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It’s that time of year again when office chat turns to everyone’s favourite Christmas ads. Who cried, who laughed, which are the cutest, the cleverest. Compilations such as “John Lewis: every Christmas advert since 2007” and The Best Christmas Ads Ever fill the Internet. But how do these ads translate? Can standardised, global ads work across markets or should brands be wary of ignoring localisation – of different cultures and their approaches to Christmas?
Take, for example, this French TV ad for Intermarché – “J’ai tant rêvé”. A family visits Santa in their local store. The little boy is shocked by the enormity of Santa’s belly. He fears it could impede his drop down the chimney with their presents. So he and his sister make it their mission to bring Father Christmas low-fat food in the store every day until Christmas.
Although there is some dialogue towards the beginning, this ad could potentially work a treat across Western Europe and the U.S., for example. Until, that is, the ad shows us Christmas Eve, and one of the children switches Santa’s mince pie for… an artichoke. You see the problem. While this will raise a few laughs among your average Italian or French person, who can enjoy a feast of common artichokes in the roadside caff any May time, I’m not too sure how many Santa believers in the UK or U.S. would even know what an artichoke is.
And then there’s this month’s furor caused by Swedish department store Åhléns, which actively decided to go against the cultural concept of a traditional Swedish Christmas, saying instead that “A real Swedish Christmas has German spruce, Dutch saffron bread and a Turkish Santa.” No doubt, this was a well-intended attempt at social inclusion, however the store has received much flak for bringing politics into Christmas, and confusing many who believe that Turks, 97% of whom are Muslim, do not celebrate with family at Christmas time. (Many do).
A touching and poignant ad where the introduction of politics was a great success, is Sainsbury’s 2014 collaboration with The Royal Legion to commemorate 100 years since the start of World War 1. It portrays the Christmas Day football match on No Man’s Land, when opposing soldiers put down their weapons in a brave show of momentary peace. The risky ad content paid off, with national sentiment and hope for the kindness of humanity at Christmas coming out on top.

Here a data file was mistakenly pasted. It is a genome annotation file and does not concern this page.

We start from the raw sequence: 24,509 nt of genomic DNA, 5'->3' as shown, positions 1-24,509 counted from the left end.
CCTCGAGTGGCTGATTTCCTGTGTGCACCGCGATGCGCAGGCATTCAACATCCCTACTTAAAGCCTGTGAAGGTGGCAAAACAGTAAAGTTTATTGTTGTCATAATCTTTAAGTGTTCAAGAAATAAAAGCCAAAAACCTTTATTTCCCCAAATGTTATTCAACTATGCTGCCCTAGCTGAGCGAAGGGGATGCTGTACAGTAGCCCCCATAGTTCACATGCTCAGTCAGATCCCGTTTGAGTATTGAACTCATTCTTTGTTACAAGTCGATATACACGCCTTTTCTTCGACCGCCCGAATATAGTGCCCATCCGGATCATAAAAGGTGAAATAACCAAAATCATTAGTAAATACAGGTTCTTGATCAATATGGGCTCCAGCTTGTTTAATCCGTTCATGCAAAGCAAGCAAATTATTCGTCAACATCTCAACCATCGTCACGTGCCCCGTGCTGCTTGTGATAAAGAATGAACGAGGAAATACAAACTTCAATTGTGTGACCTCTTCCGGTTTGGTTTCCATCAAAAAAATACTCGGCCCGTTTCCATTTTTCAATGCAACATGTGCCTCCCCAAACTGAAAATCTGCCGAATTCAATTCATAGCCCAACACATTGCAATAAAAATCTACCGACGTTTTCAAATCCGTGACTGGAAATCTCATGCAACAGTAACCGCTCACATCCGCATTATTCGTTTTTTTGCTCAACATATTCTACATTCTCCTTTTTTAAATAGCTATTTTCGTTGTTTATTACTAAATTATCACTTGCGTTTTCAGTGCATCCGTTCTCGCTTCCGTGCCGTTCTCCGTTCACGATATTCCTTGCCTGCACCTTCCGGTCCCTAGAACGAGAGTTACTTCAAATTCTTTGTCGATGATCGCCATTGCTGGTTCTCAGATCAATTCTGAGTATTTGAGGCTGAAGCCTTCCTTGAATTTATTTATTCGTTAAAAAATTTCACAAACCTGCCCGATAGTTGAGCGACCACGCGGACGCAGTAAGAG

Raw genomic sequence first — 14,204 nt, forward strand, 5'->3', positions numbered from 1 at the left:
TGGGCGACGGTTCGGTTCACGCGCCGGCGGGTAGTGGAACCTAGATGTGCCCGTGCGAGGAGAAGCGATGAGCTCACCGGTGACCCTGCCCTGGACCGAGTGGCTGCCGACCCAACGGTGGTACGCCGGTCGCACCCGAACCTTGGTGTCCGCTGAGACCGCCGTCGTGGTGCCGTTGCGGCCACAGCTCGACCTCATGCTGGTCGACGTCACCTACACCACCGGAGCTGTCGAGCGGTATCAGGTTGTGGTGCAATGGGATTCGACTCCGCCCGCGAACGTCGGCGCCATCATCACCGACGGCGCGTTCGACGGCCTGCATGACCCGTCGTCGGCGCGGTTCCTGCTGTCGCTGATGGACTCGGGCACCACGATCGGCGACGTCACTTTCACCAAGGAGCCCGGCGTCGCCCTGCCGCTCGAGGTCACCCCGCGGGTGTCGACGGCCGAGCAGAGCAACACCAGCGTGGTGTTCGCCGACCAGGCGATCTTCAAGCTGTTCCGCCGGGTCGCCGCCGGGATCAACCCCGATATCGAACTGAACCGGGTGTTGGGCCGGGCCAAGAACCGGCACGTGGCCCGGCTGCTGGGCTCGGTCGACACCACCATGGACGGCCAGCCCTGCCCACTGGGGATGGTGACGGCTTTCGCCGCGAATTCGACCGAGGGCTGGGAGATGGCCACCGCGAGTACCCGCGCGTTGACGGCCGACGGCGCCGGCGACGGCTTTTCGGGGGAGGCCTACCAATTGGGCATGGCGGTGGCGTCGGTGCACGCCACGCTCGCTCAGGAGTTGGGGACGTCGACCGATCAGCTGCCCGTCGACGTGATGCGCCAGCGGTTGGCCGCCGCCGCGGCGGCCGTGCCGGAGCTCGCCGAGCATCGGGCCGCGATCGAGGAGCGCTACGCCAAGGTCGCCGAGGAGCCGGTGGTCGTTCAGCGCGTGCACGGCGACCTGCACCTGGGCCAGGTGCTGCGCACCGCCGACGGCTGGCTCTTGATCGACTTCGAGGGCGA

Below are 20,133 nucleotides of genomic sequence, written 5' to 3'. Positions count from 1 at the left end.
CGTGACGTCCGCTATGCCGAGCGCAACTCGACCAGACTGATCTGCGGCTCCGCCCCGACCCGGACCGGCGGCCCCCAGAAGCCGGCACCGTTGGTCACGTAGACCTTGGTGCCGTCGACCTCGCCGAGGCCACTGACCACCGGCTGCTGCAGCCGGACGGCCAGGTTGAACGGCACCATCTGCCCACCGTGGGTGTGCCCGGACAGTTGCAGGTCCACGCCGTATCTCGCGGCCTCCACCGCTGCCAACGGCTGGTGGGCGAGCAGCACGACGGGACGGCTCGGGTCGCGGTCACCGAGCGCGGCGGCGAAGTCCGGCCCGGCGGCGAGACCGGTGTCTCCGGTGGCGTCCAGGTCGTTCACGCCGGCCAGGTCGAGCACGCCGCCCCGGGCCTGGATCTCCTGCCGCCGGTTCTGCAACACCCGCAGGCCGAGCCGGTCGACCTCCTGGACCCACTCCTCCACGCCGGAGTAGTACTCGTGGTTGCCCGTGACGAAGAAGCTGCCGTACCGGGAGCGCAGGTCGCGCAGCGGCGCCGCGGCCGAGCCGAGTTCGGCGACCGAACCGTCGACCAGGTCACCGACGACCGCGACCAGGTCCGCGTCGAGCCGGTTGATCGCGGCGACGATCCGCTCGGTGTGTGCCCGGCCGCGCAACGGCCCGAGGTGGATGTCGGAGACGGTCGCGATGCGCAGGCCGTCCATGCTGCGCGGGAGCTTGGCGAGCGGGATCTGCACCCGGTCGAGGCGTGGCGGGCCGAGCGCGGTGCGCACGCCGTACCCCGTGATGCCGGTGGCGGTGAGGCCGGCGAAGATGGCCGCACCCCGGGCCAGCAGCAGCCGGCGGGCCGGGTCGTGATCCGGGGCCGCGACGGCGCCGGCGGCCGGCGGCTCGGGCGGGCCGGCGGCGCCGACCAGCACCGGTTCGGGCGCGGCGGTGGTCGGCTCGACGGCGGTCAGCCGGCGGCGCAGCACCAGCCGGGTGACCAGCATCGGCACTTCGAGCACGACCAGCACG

One of my favourite German Christmas ads is Edeka’s 2015 ad, when a lonely grandfather goes to great extremes to get his family together at Christmas. Spoiler alert: he fakes his own death. It’s a real tear-jerker, hammering home the importance of making time for family – especially elderly and isolated relatives – at Christmas. This concept could potentially translate well across many Western cultures.
However, the idea that an ad can be truly global is one that sits badly with me. I agree with Will Harris, a former marketing director for Nokia in the UK and Asia region, who wrote in Campaign magazine: “The idea of connecting people suffering in the austerity of southern Europe, with the optimism of those in the Americas is laughable. And how you can conceive of a message for the diversity of Africa that would work with the stiff northern Europeans is beyond me.” He goes onto say that “global advertising creation on the grounds of efficiency works brilliantly from conception to the point of broadcast, when it doesn’t.”
How to localise content for TV and video
So how do you go about localising content for TV and video? This is where translation services come in. A good agency will have a wide and deep roster of linguists across the globe, who understand the subtleties when it comes to not just language, but also to colours, symbols, weights and measures and so on. We recommend that you:
You can find out more about these recommendations in this blog – Translating your video content: 5 top tips and this one – Essential steps for video translation that resonates.
If you need help with TV or video translation or just want some friendly advice, please get in touch – we’d love to help.